Executive Intelligence Review
This interview appears in the January 26, 2007 issue of Executive Intelligence Review.
INTERVIEW: YOSSI BEN ARI

Madrid +15 Must Lead
To a New Peace Plan

Brig. Gen. Yossi Ben Ari (res.) was a participant in the Madrid +15 Conference. He served in the Israeli Defense Forces as a senior military intelligence officer, and is a former co-director of the Strategic Affairs Unit of IPCRI (Israel-Palestine Center for Research and Information).

EIR: Could you please tell us the significance of the Madrid +15 meeting.?

Ben Ari: I think the most important outcome of this meeting was a common agreement among all participants—the Israelis, Arabs, Europeans, Americans, and other participants—that as a next step, a core group or a steering committee should be organized to push forward a new peace plan based on the Arab Peace Initiative of 2002.

It seems to me that there is significant intent and sufficient background to make progress, at least within this framework, which, to my understanding, is a unique one. It's true that most participants were not formal representatives of their governments; Yet, in the case of the Arab members, most probably they are guided, instructed by the decision-makers in their countries, who knew of this initiative and gave a hand in supporting it.

The Europeans, to my understanding, will take the opportunity and, in the absence of a United States formal representation, will take the lead in initiating something new. As for the Israelis, it is a bit different because they were not a homogeneous group which shared common political ideas. As they declared, they represented only themselves, and none of them enjoyed the support of the Israeli government or the Israeli Prime Minister. Yet, the common agreement among the Israeli participants, that efforts should go ahead on the basis of the Arab initiative represents and reflects, to my understanding, the basic will of a large part of the Israeli people.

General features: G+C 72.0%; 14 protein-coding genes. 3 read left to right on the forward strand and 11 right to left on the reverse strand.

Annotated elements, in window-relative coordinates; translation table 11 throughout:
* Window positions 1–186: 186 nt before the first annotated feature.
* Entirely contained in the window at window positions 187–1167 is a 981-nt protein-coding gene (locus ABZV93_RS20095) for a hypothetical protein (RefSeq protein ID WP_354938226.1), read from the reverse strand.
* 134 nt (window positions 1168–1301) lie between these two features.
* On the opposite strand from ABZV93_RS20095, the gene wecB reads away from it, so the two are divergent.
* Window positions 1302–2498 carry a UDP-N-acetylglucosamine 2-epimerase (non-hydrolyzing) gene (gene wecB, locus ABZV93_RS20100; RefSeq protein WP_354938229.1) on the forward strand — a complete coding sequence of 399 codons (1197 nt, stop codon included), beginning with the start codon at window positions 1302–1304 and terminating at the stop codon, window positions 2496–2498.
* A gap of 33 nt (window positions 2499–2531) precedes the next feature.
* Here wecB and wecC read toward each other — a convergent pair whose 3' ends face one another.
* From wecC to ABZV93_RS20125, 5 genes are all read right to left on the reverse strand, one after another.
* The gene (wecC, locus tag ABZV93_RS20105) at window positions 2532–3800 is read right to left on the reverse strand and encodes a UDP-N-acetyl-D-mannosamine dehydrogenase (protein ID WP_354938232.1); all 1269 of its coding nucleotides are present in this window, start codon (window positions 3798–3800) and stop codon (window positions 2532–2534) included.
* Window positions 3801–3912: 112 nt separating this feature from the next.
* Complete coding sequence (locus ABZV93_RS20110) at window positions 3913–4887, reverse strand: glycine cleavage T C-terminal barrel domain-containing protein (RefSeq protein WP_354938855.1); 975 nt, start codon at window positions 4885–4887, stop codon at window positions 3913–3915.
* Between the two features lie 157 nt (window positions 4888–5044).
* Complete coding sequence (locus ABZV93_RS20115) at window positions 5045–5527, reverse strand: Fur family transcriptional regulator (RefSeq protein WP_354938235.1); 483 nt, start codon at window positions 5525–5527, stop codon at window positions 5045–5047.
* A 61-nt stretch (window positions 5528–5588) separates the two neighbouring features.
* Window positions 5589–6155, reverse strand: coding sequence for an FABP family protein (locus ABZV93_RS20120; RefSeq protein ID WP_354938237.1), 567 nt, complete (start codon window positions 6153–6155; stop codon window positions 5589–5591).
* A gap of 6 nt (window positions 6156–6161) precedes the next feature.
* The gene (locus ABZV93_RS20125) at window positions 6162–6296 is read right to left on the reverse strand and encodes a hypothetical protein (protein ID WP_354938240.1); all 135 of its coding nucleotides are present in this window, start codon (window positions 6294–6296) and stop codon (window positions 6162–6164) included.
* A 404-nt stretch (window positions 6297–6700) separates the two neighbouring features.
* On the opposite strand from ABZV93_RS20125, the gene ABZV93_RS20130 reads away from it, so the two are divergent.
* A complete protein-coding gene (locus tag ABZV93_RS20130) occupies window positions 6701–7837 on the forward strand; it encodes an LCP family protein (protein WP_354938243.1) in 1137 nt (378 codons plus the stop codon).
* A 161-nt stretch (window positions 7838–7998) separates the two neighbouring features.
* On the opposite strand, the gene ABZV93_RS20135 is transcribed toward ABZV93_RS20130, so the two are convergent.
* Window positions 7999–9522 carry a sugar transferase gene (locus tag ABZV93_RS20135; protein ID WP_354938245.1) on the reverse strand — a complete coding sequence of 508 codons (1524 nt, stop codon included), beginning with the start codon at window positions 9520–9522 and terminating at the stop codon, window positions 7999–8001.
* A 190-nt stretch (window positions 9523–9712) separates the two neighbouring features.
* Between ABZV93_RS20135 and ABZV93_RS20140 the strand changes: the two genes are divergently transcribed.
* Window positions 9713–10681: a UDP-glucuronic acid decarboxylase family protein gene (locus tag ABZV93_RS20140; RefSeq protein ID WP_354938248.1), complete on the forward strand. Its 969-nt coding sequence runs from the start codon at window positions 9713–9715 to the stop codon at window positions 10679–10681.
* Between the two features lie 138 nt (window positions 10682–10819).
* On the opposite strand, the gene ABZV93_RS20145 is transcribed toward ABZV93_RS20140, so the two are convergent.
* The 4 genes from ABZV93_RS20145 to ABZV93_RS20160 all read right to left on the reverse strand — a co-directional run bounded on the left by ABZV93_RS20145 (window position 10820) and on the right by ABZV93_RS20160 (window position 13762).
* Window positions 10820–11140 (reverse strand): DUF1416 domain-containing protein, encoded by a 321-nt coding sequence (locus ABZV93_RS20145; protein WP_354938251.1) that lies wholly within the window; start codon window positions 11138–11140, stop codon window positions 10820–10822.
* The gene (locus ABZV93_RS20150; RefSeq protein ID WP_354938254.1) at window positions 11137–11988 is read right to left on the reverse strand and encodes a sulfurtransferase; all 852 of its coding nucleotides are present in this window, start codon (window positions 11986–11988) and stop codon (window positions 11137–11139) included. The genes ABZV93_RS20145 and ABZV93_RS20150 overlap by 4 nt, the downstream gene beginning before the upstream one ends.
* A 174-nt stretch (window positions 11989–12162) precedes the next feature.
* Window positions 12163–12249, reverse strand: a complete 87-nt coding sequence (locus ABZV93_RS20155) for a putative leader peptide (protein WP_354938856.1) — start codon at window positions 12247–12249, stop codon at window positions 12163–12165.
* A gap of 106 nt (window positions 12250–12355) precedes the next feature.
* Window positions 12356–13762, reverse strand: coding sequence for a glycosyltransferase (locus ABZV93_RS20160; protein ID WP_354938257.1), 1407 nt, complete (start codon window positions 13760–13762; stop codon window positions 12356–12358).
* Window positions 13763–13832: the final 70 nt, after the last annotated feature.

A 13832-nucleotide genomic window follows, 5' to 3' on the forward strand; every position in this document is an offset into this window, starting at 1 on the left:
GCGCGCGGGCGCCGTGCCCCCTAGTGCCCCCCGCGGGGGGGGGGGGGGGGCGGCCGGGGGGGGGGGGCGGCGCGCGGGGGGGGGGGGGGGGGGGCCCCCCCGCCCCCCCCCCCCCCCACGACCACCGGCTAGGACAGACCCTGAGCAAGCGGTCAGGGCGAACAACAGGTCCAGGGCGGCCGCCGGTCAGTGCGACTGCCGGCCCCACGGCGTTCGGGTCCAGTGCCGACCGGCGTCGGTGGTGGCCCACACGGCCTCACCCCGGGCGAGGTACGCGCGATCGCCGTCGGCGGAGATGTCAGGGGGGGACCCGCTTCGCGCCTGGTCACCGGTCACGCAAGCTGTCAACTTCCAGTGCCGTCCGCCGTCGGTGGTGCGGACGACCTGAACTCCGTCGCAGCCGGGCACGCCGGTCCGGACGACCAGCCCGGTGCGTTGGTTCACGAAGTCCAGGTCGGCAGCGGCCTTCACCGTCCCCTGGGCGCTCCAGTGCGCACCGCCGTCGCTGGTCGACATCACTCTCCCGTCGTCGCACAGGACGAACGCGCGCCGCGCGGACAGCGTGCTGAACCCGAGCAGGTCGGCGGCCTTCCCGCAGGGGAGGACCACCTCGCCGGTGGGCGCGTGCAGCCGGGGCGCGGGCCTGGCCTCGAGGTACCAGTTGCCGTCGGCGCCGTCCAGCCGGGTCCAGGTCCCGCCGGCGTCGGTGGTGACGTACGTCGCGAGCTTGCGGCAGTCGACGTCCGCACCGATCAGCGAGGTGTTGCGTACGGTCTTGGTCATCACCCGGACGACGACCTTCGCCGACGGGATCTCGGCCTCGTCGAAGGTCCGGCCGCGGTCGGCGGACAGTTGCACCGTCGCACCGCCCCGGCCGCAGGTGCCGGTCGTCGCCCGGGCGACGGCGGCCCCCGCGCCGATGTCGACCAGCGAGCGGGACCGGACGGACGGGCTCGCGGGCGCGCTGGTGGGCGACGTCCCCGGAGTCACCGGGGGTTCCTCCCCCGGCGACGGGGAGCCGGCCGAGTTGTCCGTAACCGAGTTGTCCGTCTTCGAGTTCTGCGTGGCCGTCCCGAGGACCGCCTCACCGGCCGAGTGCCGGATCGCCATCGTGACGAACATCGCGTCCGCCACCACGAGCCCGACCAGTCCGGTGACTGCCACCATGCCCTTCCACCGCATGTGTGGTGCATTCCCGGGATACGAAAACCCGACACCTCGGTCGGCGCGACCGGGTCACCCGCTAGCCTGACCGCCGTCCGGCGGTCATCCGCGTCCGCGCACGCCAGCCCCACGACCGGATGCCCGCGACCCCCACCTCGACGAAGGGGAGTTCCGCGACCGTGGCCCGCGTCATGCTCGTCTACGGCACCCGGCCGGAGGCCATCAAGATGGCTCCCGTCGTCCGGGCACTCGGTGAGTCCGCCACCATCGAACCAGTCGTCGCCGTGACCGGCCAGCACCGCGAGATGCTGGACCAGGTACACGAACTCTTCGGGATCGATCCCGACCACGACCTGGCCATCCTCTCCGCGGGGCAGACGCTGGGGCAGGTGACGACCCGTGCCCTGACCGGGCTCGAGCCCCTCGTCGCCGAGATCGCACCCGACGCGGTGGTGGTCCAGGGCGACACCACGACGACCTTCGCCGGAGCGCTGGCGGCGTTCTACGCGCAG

Now, I believe if this steering committee moves fast, gets down to work, and comes up in a short period of time with a coherent peace plan, there's a good chance of getting all the governments involved in action to turn this civil society initiative into a Track I conference, a real Madrid II-type meeting, where governments are directly involved and interested in accomplishing a comprehensive peace agreement.

Although the American Administration today is not interested in such an initiative, I believe that if there is a coherent peace plan, a well-cooked dish, so to speak, that would be delivered to the White House, it would be very difficult for President Bush to ignore it. So I believe there are chances for progress. It just depends on how quickly the steering committee will be organized, and how determined they will be in moving things forward. The European Union must lead such an initiative and get the support of all other participants. I am optimistic.

EIR: As you know there is a big fight between Congress and the Bush Administration over the Baker-Hamilton report to end the war in Iraq, through a comprehensive regional political diplomatic effort that seeks to resolve not just the Iraq problem, but the Arab-Israeli conflict as well. It seems to me that a new peace plan that could come out of Madrid +15 could positively impact that debate. What is your view?

Ben Ari: Baker was invited to take part in the meeting last week, but unfortunately could not make it. Not surprisingly, the conclusions which came out of Madrid +15 were quite similar to those of the Baker-Hamilton report, especially the need to replace the Middle East violence with the negotiating tables.

Now, in answer to your question: If the steering committee will come up soon with a coherent, comprehensive peace plan that would be presented to the American Administration, Congress and public, I think it would inflame even deeper the debate that already exists there. I am not sure it's the right thing to do. If there's a real will and interest to implement such a plan, it must be presented, first of all, to President Bush in a discreet way; otherwise he would ignore it, as he did with the Baker-Hamilton report. The Congress and the American public should be involved only later.

EIR: Was the question of the tensions concerning Iran taken up at the conference? There is great concern that Bush will attack Iran.

Ben Ari: Iran was not the center of discussion of the Madrid +15 meeting. Yet, it came up here and there. Some participants suggested that attention should be paid to Iran, which is an important component of the Middle East conflict, if not immediately, then later.

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